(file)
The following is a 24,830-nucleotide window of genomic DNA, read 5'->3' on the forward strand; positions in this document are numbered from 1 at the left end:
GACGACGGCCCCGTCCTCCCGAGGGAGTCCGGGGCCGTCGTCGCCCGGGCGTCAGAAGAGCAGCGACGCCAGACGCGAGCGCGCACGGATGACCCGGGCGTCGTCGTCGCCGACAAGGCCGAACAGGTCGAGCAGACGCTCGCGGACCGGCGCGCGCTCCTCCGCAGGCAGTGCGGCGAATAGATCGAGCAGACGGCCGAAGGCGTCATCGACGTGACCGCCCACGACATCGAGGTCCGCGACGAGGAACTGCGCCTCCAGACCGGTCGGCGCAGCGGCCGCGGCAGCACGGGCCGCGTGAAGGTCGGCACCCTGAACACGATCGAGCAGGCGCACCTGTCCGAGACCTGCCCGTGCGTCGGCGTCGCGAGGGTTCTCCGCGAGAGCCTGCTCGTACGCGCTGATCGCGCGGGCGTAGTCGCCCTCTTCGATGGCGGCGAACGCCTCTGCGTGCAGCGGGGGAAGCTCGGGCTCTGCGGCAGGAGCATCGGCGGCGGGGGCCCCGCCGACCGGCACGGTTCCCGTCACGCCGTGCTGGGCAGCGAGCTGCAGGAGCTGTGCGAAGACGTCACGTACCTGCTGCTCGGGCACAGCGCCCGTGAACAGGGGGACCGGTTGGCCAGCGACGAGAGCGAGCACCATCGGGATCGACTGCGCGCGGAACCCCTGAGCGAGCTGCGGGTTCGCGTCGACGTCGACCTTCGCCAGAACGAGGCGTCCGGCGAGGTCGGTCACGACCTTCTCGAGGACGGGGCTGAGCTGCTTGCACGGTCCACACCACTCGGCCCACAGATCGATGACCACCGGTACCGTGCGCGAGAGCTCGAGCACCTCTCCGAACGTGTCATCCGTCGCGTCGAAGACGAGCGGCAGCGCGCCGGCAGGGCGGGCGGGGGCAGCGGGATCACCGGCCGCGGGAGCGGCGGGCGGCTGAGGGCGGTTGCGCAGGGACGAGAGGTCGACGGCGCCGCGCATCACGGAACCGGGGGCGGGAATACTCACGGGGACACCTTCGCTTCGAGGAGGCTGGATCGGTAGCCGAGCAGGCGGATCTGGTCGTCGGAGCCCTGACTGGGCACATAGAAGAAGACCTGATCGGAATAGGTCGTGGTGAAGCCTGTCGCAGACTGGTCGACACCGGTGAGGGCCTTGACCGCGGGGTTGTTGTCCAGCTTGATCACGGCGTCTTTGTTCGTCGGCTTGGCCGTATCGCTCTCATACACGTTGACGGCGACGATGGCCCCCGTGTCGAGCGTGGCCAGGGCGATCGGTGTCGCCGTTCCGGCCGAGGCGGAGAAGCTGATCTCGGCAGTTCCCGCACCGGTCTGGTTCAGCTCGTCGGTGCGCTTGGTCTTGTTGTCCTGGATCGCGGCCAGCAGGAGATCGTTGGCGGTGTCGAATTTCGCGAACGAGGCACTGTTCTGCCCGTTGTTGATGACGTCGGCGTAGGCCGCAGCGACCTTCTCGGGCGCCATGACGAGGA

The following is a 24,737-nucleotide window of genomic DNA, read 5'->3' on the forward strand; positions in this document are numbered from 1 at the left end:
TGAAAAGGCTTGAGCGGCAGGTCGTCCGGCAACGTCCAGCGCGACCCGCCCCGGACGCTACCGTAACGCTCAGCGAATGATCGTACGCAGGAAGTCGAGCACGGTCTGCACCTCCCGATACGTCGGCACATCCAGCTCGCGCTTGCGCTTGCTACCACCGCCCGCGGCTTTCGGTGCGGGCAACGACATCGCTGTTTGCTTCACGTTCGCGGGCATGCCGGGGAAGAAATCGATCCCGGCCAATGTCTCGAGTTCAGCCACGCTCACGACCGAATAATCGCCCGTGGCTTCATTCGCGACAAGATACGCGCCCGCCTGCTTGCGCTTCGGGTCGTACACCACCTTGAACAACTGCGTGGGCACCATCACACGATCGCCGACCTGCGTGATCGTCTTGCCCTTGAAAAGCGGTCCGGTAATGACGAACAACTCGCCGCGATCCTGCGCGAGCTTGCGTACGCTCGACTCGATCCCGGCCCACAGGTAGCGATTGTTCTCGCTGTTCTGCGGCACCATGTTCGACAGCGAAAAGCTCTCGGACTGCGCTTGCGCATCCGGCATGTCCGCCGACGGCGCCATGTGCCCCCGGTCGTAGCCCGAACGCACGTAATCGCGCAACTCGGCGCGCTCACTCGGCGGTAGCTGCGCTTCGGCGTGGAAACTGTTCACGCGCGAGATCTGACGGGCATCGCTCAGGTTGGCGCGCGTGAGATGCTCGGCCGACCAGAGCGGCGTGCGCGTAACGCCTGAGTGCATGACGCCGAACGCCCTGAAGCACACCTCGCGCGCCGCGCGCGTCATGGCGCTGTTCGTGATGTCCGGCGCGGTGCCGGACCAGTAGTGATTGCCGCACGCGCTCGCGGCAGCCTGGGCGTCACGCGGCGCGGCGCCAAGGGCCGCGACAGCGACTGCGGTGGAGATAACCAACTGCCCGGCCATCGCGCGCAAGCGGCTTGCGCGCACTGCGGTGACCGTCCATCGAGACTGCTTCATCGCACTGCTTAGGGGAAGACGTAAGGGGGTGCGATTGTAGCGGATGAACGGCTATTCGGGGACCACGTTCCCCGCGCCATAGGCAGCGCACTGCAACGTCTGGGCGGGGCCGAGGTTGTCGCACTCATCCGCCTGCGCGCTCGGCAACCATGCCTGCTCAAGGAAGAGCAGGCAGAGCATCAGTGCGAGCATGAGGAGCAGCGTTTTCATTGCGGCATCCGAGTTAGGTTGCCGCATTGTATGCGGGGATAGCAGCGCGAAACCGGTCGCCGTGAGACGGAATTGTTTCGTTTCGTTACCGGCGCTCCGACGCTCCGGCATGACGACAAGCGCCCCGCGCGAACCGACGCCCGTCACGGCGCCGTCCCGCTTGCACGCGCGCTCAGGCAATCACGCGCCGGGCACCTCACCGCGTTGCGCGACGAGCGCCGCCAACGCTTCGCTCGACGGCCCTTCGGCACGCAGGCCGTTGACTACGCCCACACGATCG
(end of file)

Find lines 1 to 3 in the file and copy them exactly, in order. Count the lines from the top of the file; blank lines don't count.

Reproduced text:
The following is a 24,830-nucleotide window of genomic DNA, read 5'->3' on the forward strand; positions in this document are numbered from 1 at the left end:
GACGACGGCCCCGTCCTCCCGAGGGAGTCCGGGGCCGTCGTCGCCCGGGCGTCAGAAGAGCAGCGACGCCAGACGCGAGCGCGCACGGATGACCCGGGCGTCGTCGTCGCCGACAAGGCCGAACAGGTCGAGCAGACGCTCGCGGACCGGCGCGCGCTCCTCCGCAGGCAGTGCGGCGAATAGATCGAGCAGACGGCCGAAGGCGTCATCGACGTGACCGCCCACGACATCGAGGTCCGCGACGAGGAACTGCGCCTCCAGACCGGTCGGCGCAGCGGCCGCGGCAGCACGGGCCGCGTGAAGGTCGGCACCCTGAACACGATCGAGCAGGCGCACCTGTCCGAGACCTGCCCGTGCGTCGGCGTCGCGAGGGTTCTCCGCGAGAGCCTGCTCGTACGCGCTGATCGCGCGGGCGTAGTCGCCCTCTTCGATGGCGGCGAACGCCTCTGCGTGCAGCGGGGGAAGCTCGGGCTCTGCGGCAGGAGCATCGGCGGCGGGGGCCCCGCCGACCGGCACGGTTCCCGTCACGCCGTGCTGGGCAGCGAGCTGCAGGAGCTGTGCGAAGACGTCACGTACCTGCTGCTCGGGCACAGCGCCCGTGAACAGGGGGACCGGTTGGCCAGCGACGAGAGCGAGCACCATCGGGATCGACTGCGCGCGGAACCCCTGAGCGAGCTGCGGGTTCGCGTCGACGTCGACCTTCGCCAGAACGAGGCGTCCGGCGAGGTCGGTCACGACCTTCTCGAGGACGGGGCTGAGCTGCTTGCACGGTCCACACCACTCGGCCCACAGATCGATGACCACCGGTACCGTGCGCGAGAGCTCGAGCACCTCTCCGAACGTGTCATCCGTCGCGTCGAAGACGAGCGGCAGCGCGCCGGCAGGGCGGGCGGGGGCAGCGGGATCACCGGCCGCGGGAGCGGCGGGCGGCTGAGGGCGGTTGCGCAGGGACGAGAGGTCGACGGCGCCGCGCATCACGGAACCGGGGGCGGGAATACTCACGGGGACACCTTCGCTTCGAGGAGGCTGGATCGGTAGCCGAGCAGGCGGATCTGGTCGTCGGAGCCCTGACTGGGCACATAGAAGAAGACCTGATCGGAATAGGTCGTGGTGAAGCCTGTCGCAGACTGGTCGACACCGGTGAGGGCCTTGACCGCGGGGTTGTTGTCCAGCTTGATCACGGCGTCTTTGTTCGTCGGCTTGGCCGTATCGCTCTCATACACGTTGACGGCGACGATGGCCCCCGTGTCGAGCGTGGCCAGGGCGATCGGTGTCGCCGTTCCGGCCGAGGCGGAGAAGCTGATCTCGGCAGTTCCCGCACCGGTCTGGTTCAGCTCGTCGGTGCGCTTGGTCTTGTTGTCCTGGATCGCGGCCAGCAGGAGATCGTTGGCGGTGTCGAATTTCGCGAACGAGGCACTGTTCTGCCCGTTGTTGATGACGTCGGCGTAGGCCGCAGCGACCTTCTCGGGCGCCATGACGAGGA

The following is a 24,737-nucleotide window of genomic DNA, read 5'->3' on the forward strand; positions in this document are numbered from 1 at the left end: